Don’t come home one night and watch the world burn?

        IDK I am just livid on your behalf. You two are a TEAM and he is not acting like it.

        • I think Rainbow Hair was kidding about “don’t come home one night and watch the world burn,” but I actually think it’s a great idea to get yourself a hotel room and don’t go home. Or go home for dinner and bedtime, and then check yourself into a hotel room and go to sleep immediately. The world will not burn.

        • I wanted to say this but thought it might be extreme. My sister’s husband is doing the same thing right now and I internally scream in my head every time she tells me about it.

          • I think it would be too extreme and somewhat passive aggressive to stay in a hotel during a normal week. Normally, I’d say go home, have a conversation with your husband, and get him to see the light.

            But during a big week at work, where success could impact your career path and income positively for years (promotion, presentation, trial, etc), I don’t think it’s too extreme to check into a hotel and take care of yourself and your work. You can have a conversation with your husband later, but for now, that’s just one more stressful thing to have to do.

      • + 10000

        My husband got up MORE times than I did at night, even when I was EBFing. Baby of course wants to eat but just as importantly wants to be comforted and your husband is perfecting capable of doing that. I am livid on your behalf.

    • One more – you probably don’t have much leave, but can you take a few hours one morning just to sleep?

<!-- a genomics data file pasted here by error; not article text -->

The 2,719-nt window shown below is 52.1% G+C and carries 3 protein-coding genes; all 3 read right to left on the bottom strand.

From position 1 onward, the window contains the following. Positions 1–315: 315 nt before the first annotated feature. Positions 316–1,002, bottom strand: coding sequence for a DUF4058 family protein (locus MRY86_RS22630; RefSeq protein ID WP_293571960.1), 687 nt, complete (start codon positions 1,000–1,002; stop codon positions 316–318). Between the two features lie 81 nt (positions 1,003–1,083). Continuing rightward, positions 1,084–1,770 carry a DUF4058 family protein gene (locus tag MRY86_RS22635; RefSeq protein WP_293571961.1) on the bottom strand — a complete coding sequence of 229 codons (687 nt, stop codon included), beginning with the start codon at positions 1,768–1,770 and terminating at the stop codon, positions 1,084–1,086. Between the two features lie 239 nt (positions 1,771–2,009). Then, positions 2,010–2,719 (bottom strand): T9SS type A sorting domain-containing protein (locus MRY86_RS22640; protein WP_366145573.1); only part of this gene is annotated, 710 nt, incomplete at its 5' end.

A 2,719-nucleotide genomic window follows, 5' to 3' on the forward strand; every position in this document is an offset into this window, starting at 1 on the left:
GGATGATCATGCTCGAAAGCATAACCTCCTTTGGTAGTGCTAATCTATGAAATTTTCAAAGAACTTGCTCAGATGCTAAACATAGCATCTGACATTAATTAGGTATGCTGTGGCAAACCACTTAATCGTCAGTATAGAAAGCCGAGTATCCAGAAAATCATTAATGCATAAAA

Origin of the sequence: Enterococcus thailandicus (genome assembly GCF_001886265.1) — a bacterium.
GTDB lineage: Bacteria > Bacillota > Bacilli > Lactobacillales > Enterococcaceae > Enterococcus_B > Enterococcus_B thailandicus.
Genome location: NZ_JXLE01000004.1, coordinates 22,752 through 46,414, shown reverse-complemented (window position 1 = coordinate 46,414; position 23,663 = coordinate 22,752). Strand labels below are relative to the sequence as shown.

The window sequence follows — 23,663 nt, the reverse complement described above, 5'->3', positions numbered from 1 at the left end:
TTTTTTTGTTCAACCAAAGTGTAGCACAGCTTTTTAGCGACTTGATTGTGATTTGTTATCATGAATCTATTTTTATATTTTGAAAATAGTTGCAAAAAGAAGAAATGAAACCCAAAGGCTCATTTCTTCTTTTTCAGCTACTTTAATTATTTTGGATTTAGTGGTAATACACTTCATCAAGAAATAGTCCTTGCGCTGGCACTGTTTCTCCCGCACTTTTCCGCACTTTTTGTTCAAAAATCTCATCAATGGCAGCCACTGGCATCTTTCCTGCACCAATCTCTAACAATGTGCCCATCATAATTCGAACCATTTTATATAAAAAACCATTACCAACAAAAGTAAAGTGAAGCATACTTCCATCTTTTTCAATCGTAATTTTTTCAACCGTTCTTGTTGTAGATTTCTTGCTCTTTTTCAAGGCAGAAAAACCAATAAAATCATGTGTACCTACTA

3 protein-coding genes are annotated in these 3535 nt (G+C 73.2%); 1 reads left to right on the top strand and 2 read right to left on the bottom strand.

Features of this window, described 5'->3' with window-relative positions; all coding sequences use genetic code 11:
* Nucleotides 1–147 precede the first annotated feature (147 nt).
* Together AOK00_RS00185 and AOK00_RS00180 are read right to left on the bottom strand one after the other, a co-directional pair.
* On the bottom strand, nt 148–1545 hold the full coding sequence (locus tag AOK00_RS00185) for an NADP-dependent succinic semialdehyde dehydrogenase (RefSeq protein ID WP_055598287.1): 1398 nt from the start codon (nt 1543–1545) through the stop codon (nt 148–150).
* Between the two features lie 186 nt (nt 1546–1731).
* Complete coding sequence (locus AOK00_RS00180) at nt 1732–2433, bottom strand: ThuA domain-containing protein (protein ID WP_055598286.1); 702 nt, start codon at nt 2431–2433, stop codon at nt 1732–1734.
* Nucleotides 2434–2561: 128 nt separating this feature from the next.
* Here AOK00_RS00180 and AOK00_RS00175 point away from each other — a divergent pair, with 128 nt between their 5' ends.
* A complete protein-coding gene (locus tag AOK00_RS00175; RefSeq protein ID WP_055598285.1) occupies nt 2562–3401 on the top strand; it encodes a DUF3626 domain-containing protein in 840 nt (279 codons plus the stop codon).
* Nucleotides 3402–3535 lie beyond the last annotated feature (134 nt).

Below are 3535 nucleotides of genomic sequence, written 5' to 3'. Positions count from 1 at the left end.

• Your husband HAS to help. He has to. Can he/you sleep in a separate room, farther away from the baby? He really, really needs to help you out here and get up with the baby. Even if it wasn’t a huge week for you, you’re obviously at your wit’s end, and you need sleep! This is what marriage is all about!

    • I’m sorry, this sounds unbelievably stressful. Your husband absolutely husband needs to step up and get up with baby at night. Especially right now, when you clearly have a huge sleep deficit and the consequences are high. Seriously, I cannot understate how much of an a** your husband is being, and I would be sleeping in the guest room (alone, in the quiet) if I were you.

      Tonight, can you go to bed at the same time as your kids? Seriously, crawl into a cave at 7-7:30 and just sleep as long as you can. Even if baby wakes up at midnight, you will have gotten 4 consecutive hours of sleep. Do it a few nights if you can to take the edge off. Then, hopefully, you’ll have enough energy for the substantive work you need to do in the evenings.

      I ask this gently, but will this promotion improve your quality of life overall? Because a job that has you going to meetings all day and doing your substantive work in the evenings has potential to burn you out fast, especially with two tiny kids.

    • Find the least important meeting today, skip it, and sleep in your car (or in the first aid room or wherever you can). Make it a 20 min power nap (10 min to fall asleep, 20 min to actually sleep), chug some caffeine, and power through the rest of the day. Do it twice if you can manage it. Can you nap for 20 min in your car a block or two from home before you walk in the door tonight?

      If night nanny isn’t an option, ask if DH can at least deal with kid until midnight or 1. You go to bed early and then any wake up after that time is yours, but you get a solid 4 hours of sleep before that happens. Or go nuclear and announce you’re getting a hotel for the night, because you’re at crashing-the-car levels of exhaustion and you have to keep the family safe. He can deal with kid for one night.

      And breath. If you’re a top performer, your “rough” days are everyone else’s stellar days, or at least their average days. Let everything go except the memo and the actual event – you can catch up on all that after this crisis has passed.

      • Katala says:

        +1 to the nap. Also, chug the coffee before the nap. The way caffeine works in your brain, sleeping opens the receptors that allow the caffeine to work. It takes about 30 minutes to fully kick in. So: chug a coffee (or double espresso), 10 mins to fall asleep, 20 min nap.